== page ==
What makes The Dog so special is that most of the story is told from point-of-view of The Dog himself. Wojtowicz is a fascinating figure who delivers instant documentary gold every time he opens his mouth. He's friendly and endearing, as well as abrasive and incredibly self-centered. It's a treat to watch him say outlandish things in incredibly honest and matter-of-fact ways, like the time he forced his robbery partner to sleep with him. Yet he also doesn't look like a man you'd want to personally spend more than five minutes with
The Dog is mostly a hodgepodge of vintage news material and home videos from the 70s, so a strict modern standard for resolution and clarity should not be on the viewer's mind. For example, a big chunk of the first act is told through black-and-white amateur video footage taken during gay activism meetings. No amount digital noise reduction can fix the muddy look of an early 70s videotape. The more contemporary interview footage is mostly from the early-to-middle 2000s, and while obviously shot in HD, doesn't have the clarity and resolution newer digital cameras. Of course, none of this is the filmmakers' fault, they had to make due with what they had in order to tell this extraordinary story. The film's 1080p transfer stays loyal to every source material presented in the film and deserves a pat in the back just for that.
Even though The Dog comes with a DTS-HD 5.1 track, it may as well have been in 3.0. I could not sense a single occasion of surround presence during the film. The interviews are mixed clearly and as excellently as possible, especially considering the variety of old sources. The occasional use of music comes subtly from the front speakers. All in all, the track is not very impressive but is an appropriate audio presentation for such a low-budget documentary.
Deleted Scenes: We get a whopping 40-minutes of discarded scenes, almost half the running time of the feature itself. Most of the scenes are from the more recent interviews and present some extra insights into the subjects' lives. There's also footage that I'm pretty sure weren't supposed to be included in the finished film in the first place, like Wojtowicz and Liz's wedding ceremony and various vintage interviews in full. The most fascinating sequence shows Wojtowicz attending an art installation showing a split-screen of him recreating the robbery next to footage from Dog Day Afternoon.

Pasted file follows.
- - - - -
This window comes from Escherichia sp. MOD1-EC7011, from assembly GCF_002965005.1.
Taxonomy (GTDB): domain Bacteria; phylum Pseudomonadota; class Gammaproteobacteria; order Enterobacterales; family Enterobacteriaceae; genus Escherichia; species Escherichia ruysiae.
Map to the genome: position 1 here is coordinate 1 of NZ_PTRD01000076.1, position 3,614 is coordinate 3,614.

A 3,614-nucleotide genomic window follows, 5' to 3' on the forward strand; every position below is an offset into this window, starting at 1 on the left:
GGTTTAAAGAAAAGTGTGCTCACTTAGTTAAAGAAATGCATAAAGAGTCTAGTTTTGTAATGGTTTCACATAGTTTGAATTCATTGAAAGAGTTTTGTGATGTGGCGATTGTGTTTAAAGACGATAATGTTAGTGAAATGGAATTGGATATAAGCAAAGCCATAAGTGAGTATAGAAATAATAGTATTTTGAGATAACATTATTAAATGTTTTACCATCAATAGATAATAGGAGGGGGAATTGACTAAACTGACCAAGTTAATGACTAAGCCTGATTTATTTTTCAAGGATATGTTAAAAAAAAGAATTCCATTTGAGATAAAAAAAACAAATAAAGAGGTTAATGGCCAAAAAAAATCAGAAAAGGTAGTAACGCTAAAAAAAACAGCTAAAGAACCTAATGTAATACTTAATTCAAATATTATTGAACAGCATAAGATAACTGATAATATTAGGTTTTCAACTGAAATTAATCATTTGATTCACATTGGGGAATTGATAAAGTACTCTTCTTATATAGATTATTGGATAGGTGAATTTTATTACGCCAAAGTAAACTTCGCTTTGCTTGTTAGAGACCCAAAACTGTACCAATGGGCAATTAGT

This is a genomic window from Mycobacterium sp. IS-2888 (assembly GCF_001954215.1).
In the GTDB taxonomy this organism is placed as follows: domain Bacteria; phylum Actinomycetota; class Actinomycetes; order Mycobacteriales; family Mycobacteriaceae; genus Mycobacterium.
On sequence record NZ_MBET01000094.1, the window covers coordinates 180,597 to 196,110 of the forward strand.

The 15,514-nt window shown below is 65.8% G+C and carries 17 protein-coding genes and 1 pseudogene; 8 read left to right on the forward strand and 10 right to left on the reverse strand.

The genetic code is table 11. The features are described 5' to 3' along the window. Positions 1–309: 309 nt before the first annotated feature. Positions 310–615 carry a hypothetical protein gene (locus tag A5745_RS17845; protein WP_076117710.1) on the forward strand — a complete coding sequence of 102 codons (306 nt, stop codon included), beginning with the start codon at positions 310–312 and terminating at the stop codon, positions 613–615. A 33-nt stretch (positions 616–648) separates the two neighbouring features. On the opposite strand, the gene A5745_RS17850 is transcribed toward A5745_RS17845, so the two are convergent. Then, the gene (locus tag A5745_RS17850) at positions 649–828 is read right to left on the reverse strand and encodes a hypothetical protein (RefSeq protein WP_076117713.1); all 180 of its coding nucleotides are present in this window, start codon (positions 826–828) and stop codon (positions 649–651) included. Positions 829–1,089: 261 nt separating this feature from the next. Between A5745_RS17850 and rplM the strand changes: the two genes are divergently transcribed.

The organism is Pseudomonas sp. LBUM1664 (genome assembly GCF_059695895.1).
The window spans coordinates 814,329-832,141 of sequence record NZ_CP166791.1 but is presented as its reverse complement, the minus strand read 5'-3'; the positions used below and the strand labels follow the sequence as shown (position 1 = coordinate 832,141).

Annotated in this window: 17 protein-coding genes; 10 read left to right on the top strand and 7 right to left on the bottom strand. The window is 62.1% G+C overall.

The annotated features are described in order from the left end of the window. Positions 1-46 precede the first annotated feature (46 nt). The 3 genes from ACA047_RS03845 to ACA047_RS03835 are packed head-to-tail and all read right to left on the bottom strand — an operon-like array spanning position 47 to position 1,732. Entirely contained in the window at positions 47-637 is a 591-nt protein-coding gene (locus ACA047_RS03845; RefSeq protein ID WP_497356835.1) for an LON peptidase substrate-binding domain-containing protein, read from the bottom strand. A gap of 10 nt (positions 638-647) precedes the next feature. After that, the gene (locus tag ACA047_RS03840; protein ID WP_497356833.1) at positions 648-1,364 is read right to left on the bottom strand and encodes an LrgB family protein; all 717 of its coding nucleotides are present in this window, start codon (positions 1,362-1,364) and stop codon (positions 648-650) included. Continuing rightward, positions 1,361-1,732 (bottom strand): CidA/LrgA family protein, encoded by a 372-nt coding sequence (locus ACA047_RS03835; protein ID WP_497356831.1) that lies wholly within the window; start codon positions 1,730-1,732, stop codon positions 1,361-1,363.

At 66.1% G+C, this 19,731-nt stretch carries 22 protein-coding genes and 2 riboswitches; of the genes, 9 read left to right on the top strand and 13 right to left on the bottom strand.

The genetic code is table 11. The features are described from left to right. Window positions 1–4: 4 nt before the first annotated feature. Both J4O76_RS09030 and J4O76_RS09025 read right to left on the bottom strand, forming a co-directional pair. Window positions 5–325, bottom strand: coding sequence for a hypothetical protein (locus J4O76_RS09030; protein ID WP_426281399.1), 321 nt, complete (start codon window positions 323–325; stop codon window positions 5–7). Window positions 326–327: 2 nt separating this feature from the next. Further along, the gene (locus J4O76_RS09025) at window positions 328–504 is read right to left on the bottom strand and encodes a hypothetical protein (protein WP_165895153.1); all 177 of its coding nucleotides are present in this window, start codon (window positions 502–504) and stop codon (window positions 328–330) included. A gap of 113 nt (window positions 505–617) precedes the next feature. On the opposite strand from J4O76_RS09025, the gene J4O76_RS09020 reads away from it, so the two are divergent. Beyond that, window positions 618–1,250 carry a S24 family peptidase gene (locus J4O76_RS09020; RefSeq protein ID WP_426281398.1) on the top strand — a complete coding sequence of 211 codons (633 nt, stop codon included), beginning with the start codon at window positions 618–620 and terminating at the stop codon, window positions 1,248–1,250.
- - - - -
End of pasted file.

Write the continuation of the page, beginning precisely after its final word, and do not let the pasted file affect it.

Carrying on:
Audio Commentary by Allison Berg and Frank Keraudren: This is an extremely informative commentary that should be checked out by all fans of the film. The directors give further insight into their main subject, including the fact that he blatantly hit on every single member of the crew, as well as inadvertently constructing a crash course in how to put together a self-financed documentary.
We also get some Trailers for other Alamo Drafthouse releases.
The Dog is the perfect stranger-than-fiction documentary about the life of a fascinating man who was equal parts narcissistic monster, passionate lover, misguided anti-culture revolutionary and unapologetic crusader for truth and happiness. It manages to become a perfect companion piece for Dog Day Afternoon as well as a modern documentary classic that stands on its own feet.
Oktay Ege Kozak is a film critic and screenwriter based in Portland, Oregon. He also writes for The Playlist, The Oregon Herald, and Beyazperde.com